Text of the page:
>> above procedure again with switched pairing-condition: example: do pair
>> (x1, x2), (x3, x4), (x5, x6), ... do not pair (x0, x1), (x2, x3), .. I hope
>> the problem is clear... ### Now my approach: pseudo-scala-code:
>>
>> val indexed = input.zipWithIndex val flagged = indexed.map((i, el) =>
>> el.setFlag(i % 2 == 0)) val left = flagged.filter(el => el.flag)
>> val right = flagged.filter(el => !el.flag) left.fullOuterJoin(right)
>> .where(el.next) .equalTo(el.key) ... I attach my elements with a temporary
>> key, that is increasing by 1, with zipWithIndex. Then, I map that tempKey
>> to a boolean joinFlag: true if key is even, false if key is odd. Then I
>> filter all elements with true, and put them in a dataset that is the left
>> side of the next == key join. The right side are all elements with flag ==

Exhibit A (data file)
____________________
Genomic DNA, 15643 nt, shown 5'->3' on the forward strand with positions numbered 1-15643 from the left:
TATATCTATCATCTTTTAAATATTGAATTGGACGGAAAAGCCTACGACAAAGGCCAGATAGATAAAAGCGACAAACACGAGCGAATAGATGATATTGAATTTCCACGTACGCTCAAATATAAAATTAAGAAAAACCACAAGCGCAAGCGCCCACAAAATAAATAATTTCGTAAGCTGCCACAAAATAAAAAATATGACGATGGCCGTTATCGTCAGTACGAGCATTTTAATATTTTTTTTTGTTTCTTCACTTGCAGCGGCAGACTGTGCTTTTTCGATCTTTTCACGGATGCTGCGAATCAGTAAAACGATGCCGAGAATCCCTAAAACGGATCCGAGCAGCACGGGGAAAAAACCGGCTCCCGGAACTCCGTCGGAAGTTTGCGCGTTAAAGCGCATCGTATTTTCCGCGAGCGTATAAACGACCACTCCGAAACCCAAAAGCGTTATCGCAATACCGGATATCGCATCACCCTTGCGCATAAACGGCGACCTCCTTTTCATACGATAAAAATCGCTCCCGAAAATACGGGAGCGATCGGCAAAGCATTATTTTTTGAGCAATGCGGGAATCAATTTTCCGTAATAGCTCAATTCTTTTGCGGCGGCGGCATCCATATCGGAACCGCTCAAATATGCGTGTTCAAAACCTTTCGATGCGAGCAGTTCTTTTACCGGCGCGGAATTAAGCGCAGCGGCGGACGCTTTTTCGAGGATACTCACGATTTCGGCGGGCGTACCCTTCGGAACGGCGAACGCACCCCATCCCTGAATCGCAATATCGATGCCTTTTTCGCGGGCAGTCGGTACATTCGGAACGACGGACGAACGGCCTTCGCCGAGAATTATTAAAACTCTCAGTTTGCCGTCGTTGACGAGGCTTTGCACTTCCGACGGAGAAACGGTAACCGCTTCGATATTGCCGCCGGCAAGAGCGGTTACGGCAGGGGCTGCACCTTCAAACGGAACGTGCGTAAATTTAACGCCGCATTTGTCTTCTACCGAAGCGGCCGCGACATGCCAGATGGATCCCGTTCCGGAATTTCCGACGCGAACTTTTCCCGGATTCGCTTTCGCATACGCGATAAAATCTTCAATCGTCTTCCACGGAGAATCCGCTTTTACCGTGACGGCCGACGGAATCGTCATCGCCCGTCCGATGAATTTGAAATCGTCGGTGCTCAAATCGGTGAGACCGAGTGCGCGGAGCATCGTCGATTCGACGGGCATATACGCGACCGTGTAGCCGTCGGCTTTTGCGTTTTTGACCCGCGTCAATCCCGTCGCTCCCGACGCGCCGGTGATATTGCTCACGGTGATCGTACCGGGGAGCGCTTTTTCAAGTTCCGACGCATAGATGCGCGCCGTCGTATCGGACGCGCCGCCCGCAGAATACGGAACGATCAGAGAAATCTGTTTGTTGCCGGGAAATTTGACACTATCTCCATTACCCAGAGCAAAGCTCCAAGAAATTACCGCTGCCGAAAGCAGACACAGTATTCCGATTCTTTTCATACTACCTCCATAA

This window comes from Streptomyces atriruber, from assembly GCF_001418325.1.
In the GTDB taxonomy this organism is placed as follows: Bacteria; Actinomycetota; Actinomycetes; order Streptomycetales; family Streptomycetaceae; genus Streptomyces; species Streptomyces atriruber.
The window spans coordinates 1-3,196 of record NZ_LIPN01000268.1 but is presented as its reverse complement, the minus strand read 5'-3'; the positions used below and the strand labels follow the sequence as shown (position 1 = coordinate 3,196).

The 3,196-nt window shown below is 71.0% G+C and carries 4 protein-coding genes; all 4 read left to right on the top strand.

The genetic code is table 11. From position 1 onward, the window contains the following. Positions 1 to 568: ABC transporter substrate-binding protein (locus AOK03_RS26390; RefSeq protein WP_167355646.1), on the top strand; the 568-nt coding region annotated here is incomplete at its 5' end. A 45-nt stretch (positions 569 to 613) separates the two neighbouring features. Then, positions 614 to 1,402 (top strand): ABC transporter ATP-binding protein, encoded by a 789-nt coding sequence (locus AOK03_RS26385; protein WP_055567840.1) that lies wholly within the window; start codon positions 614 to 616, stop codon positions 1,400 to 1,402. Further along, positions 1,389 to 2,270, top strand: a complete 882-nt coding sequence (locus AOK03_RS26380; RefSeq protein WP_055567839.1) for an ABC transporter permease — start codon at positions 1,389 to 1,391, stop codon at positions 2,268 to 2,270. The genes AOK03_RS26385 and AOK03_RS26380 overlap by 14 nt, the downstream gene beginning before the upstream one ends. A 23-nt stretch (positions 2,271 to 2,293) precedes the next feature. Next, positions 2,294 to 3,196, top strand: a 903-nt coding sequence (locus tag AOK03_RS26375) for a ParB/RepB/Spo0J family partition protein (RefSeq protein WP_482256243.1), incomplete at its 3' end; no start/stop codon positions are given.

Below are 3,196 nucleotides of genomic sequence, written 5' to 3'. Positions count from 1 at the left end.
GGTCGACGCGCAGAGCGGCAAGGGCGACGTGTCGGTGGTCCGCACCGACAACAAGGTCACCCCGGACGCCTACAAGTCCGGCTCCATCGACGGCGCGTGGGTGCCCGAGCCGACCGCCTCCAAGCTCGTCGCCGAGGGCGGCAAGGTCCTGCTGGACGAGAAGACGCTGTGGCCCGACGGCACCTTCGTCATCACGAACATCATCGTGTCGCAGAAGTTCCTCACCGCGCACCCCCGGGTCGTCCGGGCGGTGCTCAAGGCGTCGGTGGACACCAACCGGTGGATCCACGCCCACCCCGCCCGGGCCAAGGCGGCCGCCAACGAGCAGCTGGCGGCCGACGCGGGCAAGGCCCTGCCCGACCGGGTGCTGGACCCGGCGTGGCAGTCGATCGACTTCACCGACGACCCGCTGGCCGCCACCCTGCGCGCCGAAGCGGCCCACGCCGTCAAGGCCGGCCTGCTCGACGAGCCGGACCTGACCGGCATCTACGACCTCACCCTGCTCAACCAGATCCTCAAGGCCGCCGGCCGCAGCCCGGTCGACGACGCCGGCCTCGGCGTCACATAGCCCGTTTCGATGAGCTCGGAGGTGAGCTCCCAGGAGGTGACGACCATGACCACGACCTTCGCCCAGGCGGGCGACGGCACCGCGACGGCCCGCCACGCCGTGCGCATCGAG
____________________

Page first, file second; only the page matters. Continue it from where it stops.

>> false In the second run, I switch the flag construction to el.setFlag(i % 2
>> != 0). That actually works, there is only one problem: ### The problem: In
>> my approach, I must not loose the total ordering of the data, because only
>> if that ordering is preserved, the assignment of alternating join-flags
>> works. Initially it is done by range-partitioning and partition-sorting.
>> However, that ordering is destroyed, when data is shuffled for the join.
>> And I can not restore it, because I have to run the whole thing in an
>> iteration, and range-partitioning is not supported within iterations. ###
>> Help? It sounds all very complicated, but the only thing I really have to
>> solve is that join without any element appearing in multiple pairs (as
>> described in "the situation"). If anyone has any idea how to solve this,
>> that person would make my day so hard... Anyways, thanks for your time!
>> Best, Fridtjof
>>
>>
>>
>
>